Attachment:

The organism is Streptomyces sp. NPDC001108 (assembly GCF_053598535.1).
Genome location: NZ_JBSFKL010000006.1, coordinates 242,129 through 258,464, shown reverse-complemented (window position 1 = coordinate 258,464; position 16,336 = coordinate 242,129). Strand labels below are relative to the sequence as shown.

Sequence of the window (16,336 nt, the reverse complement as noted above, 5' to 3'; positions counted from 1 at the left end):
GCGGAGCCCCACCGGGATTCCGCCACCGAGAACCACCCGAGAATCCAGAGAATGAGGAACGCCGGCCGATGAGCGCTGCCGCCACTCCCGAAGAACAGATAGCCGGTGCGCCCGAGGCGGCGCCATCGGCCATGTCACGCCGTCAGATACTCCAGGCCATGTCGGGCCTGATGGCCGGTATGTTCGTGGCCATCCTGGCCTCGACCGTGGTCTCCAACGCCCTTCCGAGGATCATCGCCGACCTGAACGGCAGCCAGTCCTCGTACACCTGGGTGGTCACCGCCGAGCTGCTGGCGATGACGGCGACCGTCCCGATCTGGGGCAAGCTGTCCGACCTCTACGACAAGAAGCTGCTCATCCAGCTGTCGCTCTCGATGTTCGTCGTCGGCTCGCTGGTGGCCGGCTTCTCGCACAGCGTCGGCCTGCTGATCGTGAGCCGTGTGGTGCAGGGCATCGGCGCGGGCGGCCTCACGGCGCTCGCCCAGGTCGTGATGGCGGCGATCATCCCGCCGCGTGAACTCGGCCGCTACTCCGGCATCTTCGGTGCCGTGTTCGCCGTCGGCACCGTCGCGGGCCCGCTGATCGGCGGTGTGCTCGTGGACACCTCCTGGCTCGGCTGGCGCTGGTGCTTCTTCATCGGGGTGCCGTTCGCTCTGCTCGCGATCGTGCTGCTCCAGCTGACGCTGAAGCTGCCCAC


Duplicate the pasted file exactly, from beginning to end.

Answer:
The organism is Streptomyces sp. NPDC001108 (assembly GCF_053598535.1).
Genome location: NZ_JBSFKL010000006.1, coordinates 242,129 through 258,464, shown reverse-complemented (window position 1 = coordinate 258,464; position 16,336 = coordinate 242,129). Strand labels below are relative to the sequence as shown.

Sequence of the window (16,336 nt, the reverse complement as noted above, 5' to 3'; positions counted from 1 at the left end):
GCGGAGCCCCACCGGGATTCCGCCACCGAGAACCACCCGAGAATCCAGAGAATGAGGAACGCCGGCCGATGAGCGCTGCCGCCACTCCCGAAGAACAGATAGCCGGTGCGCCCGAGGCGGCGCCATCGGCCATGTCACGCCGTCAGATACTCCAGGCCATGTCGGGCCTGATGGCCGGTATGTTCGTGGCCATCCTGGCCTCGACCGTGGTCTCCAACGCCCTTCCGAGGATCATCGCCGACCTGAACGGCAGCCAGTCCTCGTACACCTGGGTGGTCACCGCCGAGCTGCTGGCGATGACGGCGACCGTCCCGATCTGGGGCAAGCTGTCCGACCTCTACGACAAGAAGCTGCTCATCCAGCTGTCGCTCTCGATGTTCGTCGTCGGCTCGCTGGTGGCCGGCTTCTCGCACAGCGTCGGCCTGCTGATCGTGAGCCGTGTGGTGCAGGGCATCGGCGCGGGCGGCCTCACGGCGCTCGCCCAGGTCGTGATGGCGGCGATCATCCCGCCGCGTGAACTCGGCCGCTACTCCGGCATCTTCGGTGCCGTGTTCGCCGTCGGCACCGTCGCGGGCCCGCTGATCGGCGGTGTGCTCGTGGACACCTCCTGGCTCGGCTGGCGCTGGTGCTTCTTCATCGGGGTGCCGTTCGCTCTGCTCGCGATCGTGCTGCTCCAGCTGACGCTGAAGCTGCCCAC